Gugu Mbatha-Raw plays a biracial woman trying to find her place in 18th century British society in Belle (Fox Searchlight Pictures)




In 1769, a British naval officer brings his daughter to live at the palatial home of his uncle and aunt, Lord and Lady Mansfield (Tom Wilkinson and Emily Watson). The couple are concerned that the girl’s presence will compromise the family’s reputation, as not only is the girl illegitimate, but her mother was black.

Nevertheless, they agree to take the girl in and raise her alongside her white cousin.

Though England was then the center of the world slave trade, Belle’s opening suggests that its titular heroine—whose full name is Dido Elizabeth Belle Lindsay (Gugu Mbatha-Raw)—will be sheltered from society’s racist attitudes and abuses. As the story skips forward to her emergence as a young woman, however, we learn that’s not the case.

Lord and Lady Mansfield clearly love Dido, but a double standard emerges when she and her cousin, Elizabeth (Sarah Gadon), are old enough to seek a husband. Elizabeth is encouraged, but Dido is warned that no family of an appropriate societal rank is likely to want her. When a pair of eligible men and their parents are invited to the house, she’s not even permitted to dine at the family table.

Despite this handicap, Dido still manages to catch the aristocratic eye of Oliver Ashford (James Norton), who finds her “rare and exotic.” Then again, is it possible he’s equally attracted by the sizable dowry she’s inherited from her father?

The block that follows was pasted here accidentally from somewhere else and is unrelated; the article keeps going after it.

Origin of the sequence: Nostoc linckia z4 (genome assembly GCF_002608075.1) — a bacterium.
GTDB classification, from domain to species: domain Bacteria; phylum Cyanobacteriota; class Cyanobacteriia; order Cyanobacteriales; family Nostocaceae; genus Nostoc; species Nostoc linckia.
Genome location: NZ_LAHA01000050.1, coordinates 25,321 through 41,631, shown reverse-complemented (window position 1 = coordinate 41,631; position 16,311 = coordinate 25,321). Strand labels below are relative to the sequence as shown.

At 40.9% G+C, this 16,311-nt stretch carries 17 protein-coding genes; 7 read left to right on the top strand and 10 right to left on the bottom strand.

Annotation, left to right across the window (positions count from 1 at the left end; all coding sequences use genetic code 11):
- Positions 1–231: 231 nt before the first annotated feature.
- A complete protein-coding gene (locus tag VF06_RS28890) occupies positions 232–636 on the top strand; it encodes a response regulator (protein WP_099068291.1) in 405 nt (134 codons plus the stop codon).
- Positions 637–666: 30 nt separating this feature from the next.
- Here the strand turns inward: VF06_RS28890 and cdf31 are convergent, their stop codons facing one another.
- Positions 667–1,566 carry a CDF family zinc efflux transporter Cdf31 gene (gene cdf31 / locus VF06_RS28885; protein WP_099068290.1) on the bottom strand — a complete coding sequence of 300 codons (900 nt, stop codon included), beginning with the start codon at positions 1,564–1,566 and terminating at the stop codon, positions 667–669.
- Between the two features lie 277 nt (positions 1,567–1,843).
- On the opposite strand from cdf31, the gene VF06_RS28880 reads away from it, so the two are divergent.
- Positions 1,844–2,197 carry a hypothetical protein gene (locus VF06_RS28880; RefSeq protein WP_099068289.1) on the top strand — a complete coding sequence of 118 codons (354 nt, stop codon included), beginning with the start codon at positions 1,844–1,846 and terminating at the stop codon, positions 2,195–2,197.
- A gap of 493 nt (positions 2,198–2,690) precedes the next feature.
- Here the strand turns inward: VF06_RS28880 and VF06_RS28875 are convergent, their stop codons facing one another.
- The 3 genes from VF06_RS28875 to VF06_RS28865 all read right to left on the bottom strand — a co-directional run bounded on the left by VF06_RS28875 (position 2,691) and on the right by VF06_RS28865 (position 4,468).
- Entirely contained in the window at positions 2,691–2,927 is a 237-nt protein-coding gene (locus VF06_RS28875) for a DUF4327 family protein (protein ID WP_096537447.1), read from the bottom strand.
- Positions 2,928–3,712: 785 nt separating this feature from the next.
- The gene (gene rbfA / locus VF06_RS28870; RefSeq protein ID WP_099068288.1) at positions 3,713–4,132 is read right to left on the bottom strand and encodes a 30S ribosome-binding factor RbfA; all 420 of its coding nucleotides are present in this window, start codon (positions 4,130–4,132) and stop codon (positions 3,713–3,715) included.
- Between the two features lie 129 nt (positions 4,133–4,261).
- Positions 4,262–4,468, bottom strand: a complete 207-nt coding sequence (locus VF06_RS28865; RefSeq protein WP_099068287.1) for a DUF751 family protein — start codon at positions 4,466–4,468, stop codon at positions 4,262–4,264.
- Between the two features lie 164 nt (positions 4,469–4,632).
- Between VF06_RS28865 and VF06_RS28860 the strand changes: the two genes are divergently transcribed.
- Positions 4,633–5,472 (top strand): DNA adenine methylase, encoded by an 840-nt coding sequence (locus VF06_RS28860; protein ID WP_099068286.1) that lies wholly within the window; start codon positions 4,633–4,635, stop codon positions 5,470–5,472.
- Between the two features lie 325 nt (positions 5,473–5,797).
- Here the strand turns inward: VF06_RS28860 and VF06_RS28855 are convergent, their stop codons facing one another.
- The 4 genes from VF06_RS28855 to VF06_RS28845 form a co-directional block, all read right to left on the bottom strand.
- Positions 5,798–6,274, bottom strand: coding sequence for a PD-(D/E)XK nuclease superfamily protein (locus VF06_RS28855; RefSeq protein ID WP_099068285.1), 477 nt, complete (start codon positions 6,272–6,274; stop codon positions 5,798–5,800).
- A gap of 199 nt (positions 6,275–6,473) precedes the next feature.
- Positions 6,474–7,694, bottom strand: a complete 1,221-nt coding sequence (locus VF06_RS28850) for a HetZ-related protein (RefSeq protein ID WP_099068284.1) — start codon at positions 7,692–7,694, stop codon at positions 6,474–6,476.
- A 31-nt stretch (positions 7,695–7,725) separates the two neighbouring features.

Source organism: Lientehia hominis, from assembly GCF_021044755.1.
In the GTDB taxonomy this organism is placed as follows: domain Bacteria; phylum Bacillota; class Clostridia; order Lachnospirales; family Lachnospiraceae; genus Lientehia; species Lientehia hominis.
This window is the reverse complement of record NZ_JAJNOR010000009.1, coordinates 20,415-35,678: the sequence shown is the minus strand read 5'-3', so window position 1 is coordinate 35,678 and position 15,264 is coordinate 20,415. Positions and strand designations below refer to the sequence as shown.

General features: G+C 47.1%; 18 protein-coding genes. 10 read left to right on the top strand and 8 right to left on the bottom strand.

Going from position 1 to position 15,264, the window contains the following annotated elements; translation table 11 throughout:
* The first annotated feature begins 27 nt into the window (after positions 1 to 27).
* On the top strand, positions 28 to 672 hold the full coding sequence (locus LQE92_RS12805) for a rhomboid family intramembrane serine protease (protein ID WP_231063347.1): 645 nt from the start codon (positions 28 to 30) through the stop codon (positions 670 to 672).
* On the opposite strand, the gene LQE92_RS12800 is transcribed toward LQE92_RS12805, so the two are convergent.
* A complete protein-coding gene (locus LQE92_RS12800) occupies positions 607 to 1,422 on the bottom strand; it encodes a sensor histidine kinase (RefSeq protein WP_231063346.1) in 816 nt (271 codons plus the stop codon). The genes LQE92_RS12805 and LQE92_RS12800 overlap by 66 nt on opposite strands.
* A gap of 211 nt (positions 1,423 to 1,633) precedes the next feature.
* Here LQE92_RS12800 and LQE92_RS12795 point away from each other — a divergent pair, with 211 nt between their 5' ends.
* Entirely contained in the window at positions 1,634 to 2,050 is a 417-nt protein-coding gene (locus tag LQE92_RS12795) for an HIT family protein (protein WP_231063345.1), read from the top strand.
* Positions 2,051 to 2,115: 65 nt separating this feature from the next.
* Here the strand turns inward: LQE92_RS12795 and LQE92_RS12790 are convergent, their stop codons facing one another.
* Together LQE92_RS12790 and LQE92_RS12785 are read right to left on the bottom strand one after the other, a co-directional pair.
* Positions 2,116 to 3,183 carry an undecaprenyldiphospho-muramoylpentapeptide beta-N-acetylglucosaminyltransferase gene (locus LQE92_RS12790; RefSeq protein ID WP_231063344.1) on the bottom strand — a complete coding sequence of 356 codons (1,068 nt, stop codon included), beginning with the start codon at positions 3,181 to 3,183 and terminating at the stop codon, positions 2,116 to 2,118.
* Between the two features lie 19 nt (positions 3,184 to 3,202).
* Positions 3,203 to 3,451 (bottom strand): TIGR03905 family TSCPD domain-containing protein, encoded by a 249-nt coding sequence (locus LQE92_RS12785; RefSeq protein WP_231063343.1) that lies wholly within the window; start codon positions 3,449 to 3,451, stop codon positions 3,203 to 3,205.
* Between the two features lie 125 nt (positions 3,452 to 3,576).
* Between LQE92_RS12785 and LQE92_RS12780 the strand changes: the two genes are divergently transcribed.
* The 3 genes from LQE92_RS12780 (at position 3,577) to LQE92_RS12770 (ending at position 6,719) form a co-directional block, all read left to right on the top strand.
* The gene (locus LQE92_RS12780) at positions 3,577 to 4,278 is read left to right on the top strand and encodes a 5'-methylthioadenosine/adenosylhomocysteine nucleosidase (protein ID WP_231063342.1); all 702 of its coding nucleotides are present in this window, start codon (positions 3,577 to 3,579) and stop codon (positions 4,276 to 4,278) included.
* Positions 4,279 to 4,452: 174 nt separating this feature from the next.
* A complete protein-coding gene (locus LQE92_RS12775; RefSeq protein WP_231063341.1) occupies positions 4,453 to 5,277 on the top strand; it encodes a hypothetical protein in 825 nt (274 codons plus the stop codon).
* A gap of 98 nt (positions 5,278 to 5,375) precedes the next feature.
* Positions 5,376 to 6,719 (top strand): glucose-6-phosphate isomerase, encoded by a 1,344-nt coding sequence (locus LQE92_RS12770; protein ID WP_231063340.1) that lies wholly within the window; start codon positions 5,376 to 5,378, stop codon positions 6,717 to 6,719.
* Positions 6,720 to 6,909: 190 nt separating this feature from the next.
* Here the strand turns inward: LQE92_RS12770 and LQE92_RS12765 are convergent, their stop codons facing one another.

Directed by Amma Asante from a script by Misan Sagay, Belle sometimes comes off as a Jane Austen tale that happens to have a dark-skinned heroine. It’s gorgeous, as these period films tend to be, and it leads Dido into a romantic quandary: Should she end up with Oliver or with John Davinier (Sam Reid), a clergyman’s son who is active in the abolitionist movement?

What sets Belle apart from other costume dramas is its connection to British history. It’s based on an actual woman, and it unfolds as the courts are considering a momentous case. A slave ship has completed its journey after dumping its human “cargo” at sea, allegedly because it had run out of drinking water. Rather than facing murder charges, its owners are claiming a business loss, and they want their insurers to reimburse them.

As Britain’s chief justice, Lord Mansfield is charged with rendering a verdict in the case, which becomes a source of conflict between him and Dido.

Belle is blessed with a literate dialogue and a cast that knows how to deliver it—especially Mbatha-Raw (of TV’s short-lived Undercovers), who plays Dido with dignity and conviction. The film briefly loses its footing about two-thirds of the way through, lunging this way and that as if it can’t decide whether to focus on Dido’s romantic longings or society’s inequities. Mostly, though, it combines the two threads in a graceful manner.

That’s not to say it’s always believable, as the plot developments sometimes seem a tad too convenient. But it’s always compelling, especially since we know its unique heroine actually existed.

Rating: 3½ stars (out of 5)


Belle, rated PG, opens Friday (May 23) at the Lennox and Drexel theaters.